***** Well, yeah - I'm old enough to be over all that too, but I'll tell ya what ... George Harrison can leave his shoes under my bed any time.

:wink:



Sun Oct 28, 2012 5:18 pm
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Post Re: Part 1: Two Systems
denisecummins wrote:
By the way, my profile still says "creative writing student". Anyone have any idea how to change that? My user profile has accurate information, and I don't know where this "creative writing student" label is coming from. Thanks.


Ha ha! Look at Robert's title ... The Lord of Replies.



Sun Oct 28, 2012 6:58 pm
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Post Re: Part 1: Two Systems
Penelope wrote:
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Interbane wrote:

I just reached the point where he mentions blood glucose levels correlate to how much executive control is allocated to difficult functions.


Does that mean that type2 diabetes sufferers are more stupid? :o


Ohhhh ... I have diabetes II ... if this is so, then I now have an excuse for everything. Instead of them saying - Carly! I expected more of you!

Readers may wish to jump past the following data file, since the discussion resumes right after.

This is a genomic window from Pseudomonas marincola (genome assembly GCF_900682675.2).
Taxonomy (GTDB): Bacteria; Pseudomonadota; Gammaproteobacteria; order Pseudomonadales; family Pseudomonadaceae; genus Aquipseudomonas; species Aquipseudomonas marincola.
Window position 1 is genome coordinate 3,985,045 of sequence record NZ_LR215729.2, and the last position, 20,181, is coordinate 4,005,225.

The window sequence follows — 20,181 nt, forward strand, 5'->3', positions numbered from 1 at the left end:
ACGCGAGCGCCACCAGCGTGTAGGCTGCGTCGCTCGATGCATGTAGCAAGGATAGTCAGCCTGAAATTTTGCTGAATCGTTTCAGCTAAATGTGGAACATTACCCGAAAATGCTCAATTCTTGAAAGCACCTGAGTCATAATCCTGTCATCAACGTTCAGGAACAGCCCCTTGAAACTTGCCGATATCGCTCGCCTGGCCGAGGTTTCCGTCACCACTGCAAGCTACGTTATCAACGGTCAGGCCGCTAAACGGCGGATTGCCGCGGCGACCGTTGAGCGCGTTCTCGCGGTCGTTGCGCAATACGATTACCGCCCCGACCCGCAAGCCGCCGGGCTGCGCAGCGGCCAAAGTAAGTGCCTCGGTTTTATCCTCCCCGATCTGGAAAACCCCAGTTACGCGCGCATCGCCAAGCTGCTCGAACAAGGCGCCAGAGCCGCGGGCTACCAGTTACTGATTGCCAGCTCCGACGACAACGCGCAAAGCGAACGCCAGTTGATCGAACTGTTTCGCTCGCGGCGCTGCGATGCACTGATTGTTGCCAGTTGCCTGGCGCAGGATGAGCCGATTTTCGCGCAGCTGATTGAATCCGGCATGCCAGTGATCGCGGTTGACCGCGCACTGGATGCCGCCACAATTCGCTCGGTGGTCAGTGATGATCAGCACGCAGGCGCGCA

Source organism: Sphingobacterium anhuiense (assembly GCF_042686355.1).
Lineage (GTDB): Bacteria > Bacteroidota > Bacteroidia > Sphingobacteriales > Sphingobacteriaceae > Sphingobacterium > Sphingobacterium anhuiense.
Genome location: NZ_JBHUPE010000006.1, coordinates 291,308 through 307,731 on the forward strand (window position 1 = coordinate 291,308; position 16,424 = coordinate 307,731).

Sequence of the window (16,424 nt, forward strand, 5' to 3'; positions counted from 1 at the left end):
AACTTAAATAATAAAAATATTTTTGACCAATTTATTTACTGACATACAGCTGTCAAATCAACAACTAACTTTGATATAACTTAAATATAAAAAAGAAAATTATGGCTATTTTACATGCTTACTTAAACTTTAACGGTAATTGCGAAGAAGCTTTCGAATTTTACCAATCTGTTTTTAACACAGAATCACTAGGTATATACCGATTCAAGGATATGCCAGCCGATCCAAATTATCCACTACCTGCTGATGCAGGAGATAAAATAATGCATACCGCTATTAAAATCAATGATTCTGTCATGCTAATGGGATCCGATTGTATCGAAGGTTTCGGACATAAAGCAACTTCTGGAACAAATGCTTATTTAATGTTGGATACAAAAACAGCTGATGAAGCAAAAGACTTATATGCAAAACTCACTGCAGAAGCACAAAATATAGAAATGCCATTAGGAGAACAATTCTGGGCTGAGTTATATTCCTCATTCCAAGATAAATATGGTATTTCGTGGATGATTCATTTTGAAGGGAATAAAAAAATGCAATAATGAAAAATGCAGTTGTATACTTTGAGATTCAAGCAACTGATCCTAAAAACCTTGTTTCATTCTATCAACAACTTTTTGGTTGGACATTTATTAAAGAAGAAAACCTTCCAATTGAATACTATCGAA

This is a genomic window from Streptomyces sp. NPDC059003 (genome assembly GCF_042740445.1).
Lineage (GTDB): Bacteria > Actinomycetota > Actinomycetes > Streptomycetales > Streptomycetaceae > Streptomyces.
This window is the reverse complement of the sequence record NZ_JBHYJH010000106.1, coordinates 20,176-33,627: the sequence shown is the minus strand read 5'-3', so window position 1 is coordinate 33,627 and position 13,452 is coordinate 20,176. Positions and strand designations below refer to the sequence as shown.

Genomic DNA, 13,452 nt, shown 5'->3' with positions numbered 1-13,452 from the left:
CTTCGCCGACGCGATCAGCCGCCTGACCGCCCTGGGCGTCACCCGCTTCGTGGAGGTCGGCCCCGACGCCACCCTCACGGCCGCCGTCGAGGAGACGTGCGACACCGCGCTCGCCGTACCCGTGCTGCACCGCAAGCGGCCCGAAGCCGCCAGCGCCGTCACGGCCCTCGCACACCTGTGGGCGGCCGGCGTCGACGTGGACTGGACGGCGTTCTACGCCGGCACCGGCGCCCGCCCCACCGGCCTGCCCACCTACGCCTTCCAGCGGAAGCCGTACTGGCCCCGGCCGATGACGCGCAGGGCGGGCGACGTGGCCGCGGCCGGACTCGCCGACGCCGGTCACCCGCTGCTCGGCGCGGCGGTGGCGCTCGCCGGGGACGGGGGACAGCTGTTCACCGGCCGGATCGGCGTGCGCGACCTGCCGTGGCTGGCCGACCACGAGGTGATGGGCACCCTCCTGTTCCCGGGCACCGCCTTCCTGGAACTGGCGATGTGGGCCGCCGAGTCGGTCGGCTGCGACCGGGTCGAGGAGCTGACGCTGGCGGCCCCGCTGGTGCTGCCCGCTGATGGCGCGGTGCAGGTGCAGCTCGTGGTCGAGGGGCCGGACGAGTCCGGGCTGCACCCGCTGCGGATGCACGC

They can now say - Well, what can I expect ...

:lol:



Sun Oct 28, 2012 7:12 pm
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Post Re: Part 1: Two Systems
I had let this thread slide. I'm going to re-read and respond. I feel ashamed!


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Sun Oct 28, 2012 7:22 pm
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Post Re: Part 1: Two Systems
Interbane wrote:
I had let this thread slide. I'm going to re-read and respond. I feel ashamed!

No shame in that. I've got to say that, because I've let it slide, too. There's a lot in the book, though, that can be applied directly to what we do here (I've read about 200 pp). It has had an unsettling effect on me, which can be a good thing. I'm less sure that I really know anything or can think that I'm right about more than a very simple proposition. My information is always partial, and I apply heuristics and respond to biases even when I think I'm using System 2.



Mon Oct 29, 2012 6:11 am
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Post Re: Part 1: Two Systems
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I'm less sure that I really know anything or can think that I'm right about more than a very simple proposition. My information is always partial, and I apply heuristics and respond to biases even when I think I'm using System 2.


I actually found comfort in the book. It gave a face to many of the demons in our machine. The picture he paints is still missing some of the the more influential factors that shape our conclusions, touched on by Shermer and Dennet.